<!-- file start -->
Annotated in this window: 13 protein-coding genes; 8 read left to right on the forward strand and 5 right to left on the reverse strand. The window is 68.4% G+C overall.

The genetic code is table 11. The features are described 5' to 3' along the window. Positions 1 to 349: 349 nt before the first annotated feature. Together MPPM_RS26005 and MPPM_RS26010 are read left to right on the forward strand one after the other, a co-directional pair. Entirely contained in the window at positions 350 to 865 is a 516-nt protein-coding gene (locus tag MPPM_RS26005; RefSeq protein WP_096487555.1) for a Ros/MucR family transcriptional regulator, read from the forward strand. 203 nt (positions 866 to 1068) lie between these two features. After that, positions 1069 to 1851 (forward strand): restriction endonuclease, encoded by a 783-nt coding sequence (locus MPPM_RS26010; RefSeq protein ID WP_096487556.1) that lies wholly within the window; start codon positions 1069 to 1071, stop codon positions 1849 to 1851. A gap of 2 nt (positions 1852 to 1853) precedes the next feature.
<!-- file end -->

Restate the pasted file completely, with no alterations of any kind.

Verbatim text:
Annotated in this window: 13 protein-coding genes; 8 read left to right on the forward strand and 5 right to left on the reverse strand. The window is 68.4% G+C overall.

The genetic code is table 11. The features are described 5' to 3' along the window. Positions 1 to 349: 349 nt before the first annotated feature. Together MPPM_RS26005 and MPPM_RS26010 are read left to right on the forward strand one after the other, a co-directional pair. Entirely contained in the window at positions 350 to 865 is a 516-nt protein-coding gene (locus tag MPPM_RS26005; RefSeq protein WP_096487555.1) for a Ros/MucR family transcriptional regulator, read from the forward strand. 203 nt (positions 866 to 1068) lie between these two features. After that, positions 1069 to 1851 (forward strand): restriction endonuclease, encoded by a 783-nt coding sequence (locus MPPM_RS26010; RefSeq protein ID WP_096487556.1) that lies wholly within the window; start codon positions 1069 to 1071, stop codon positions 1849 to 1851. A gap of 2 nt (positions 1852 to 1853) precedes the next feature.